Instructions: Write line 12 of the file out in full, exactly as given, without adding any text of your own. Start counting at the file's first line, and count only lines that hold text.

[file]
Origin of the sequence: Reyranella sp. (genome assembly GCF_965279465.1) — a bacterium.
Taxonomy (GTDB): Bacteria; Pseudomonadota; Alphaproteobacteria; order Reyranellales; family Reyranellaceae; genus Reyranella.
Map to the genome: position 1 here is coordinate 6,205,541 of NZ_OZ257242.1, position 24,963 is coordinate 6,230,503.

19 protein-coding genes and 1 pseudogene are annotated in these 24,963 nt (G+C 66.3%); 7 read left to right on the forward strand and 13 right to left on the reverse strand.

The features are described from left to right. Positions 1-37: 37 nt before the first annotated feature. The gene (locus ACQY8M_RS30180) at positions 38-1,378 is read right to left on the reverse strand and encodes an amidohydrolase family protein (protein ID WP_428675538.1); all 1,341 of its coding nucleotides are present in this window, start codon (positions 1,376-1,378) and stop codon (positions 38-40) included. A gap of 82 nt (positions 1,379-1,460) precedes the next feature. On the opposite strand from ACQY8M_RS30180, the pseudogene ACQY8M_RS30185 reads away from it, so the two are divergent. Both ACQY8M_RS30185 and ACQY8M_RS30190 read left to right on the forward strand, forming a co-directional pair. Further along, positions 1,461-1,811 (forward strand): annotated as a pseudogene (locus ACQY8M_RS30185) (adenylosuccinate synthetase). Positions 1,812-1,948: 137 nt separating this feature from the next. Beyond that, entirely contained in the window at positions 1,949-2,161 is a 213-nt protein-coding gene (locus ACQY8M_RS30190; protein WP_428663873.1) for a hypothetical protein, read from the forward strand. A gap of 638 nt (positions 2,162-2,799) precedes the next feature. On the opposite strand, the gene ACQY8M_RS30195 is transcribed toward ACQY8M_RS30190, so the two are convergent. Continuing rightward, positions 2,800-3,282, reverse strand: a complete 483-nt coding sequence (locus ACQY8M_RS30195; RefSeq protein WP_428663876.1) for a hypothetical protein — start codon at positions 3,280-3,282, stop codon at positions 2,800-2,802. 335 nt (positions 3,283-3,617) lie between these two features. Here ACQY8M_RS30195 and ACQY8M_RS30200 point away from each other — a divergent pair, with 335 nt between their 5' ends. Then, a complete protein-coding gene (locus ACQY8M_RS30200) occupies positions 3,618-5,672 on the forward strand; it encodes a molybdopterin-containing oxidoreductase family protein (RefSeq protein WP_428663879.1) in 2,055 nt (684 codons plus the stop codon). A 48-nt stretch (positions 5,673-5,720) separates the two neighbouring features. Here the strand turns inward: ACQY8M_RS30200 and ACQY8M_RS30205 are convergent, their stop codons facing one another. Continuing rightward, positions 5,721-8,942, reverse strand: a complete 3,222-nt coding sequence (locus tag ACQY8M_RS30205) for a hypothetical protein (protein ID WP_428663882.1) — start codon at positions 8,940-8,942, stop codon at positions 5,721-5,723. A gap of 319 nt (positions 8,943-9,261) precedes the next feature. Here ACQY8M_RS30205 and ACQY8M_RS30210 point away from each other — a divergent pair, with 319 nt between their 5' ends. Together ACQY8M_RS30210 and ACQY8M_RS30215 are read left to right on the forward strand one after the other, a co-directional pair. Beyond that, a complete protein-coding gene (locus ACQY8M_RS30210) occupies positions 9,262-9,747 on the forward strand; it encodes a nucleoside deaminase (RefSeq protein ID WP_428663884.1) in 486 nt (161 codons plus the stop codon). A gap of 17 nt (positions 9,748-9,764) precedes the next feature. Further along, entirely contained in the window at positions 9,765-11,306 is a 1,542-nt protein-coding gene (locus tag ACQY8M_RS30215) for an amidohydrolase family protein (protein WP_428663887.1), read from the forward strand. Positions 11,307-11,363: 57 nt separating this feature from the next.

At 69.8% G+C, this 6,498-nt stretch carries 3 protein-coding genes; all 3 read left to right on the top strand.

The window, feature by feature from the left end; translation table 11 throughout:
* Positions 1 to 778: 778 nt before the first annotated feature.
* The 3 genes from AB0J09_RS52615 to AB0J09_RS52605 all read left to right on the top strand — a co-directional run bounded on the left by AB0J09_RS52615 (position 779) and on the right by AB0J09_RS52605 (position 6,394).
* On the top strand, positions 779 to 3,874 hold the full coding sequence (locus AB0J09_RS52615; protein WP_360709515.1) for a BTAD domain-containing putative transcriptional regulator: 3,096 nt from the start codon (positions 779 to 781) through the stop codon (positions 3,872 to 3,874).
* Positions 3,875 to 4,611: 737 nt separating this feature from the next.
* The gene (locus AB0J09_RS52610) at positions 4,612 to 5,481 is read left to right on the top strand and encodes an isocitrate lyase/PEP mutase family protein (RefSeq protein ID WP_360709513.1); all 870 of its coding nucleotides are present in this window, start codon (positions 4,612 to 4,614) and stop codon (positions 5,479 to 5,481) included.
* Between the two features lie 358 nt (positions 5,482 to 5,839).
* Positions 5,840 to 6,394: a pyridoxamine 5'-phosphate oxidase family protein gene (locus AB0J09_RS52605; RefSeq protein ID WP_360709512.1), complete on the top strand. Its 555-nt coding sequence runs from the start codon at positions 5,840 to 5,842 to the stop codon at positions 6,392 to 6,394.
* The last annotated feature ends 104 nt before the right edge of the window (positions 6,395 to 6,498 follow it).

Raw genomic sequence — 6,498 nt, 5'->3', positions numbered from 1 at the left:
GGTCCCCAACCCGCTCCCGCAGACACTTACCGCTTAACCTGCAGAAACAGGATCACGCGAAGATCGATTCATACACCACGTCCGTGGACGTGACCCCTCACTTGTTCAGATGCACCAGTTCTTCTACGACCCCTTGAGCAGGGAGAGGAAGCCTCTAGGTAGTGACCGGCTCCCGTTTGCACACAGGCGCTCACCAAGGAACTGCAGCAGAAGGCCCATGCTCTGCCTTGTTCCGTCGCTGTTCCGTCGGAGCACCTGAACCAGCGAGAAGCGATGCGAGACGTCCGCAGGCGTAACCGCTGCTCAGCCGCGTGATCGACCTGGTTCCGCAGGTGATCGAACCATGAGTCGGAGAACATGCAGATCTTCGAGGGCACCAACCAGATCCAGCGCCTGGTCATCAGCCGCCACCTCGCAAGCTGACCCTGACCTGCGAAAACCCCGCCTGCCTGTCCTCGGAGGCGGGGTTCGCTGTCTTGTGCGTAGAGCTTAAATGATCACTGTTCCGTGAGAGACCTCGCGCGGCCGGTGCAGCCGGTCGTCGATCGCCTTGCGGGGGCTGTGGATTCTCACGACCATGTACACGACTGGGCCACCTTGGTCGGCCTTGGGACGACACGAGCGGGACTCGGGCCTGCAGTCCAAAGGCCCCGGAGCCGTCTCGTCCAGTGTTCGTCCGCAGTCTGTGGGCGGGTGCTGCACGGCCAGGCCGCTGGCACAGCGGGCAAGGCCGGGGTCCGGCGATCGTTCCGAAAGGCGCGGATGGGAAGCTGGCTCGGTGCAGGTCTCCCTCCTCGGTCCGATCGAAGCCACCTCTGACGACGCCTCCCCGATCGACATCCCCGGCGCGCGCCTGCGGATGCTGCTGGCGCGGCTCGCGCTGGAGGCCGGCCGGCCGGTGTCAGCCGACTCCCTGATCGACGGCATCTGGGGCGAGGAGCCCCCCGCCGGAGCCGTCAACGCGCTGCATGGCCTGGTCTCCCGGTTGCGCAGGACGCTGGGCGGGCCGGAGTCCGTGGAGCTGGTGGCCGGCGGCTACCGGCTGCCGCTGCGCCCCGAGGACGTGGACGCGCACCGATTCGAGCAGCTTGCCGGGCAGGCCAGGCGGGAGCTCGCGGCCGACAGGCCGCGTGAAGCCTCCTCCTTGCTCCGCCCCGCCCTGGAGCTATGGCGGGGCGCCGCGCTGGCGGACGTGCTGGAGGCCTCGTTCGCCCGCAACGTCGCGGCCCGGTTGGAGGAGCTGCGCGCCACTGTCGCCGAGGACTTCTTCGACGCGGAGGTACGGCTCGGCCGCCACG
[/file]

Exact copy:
* The gene (locus AB0J09_RS52610) at positions 4,612 to 5,481 is read left to right on the top strand and encodes an isocitrate lyase/PEP mutase family protein (RefSeq protein ID WP_360709513.1); all 870 of its coding nucleotides are present in this window, start codon (positions 4,612 to 4,614) and stop codon (positions 5,479 to 5,481) included.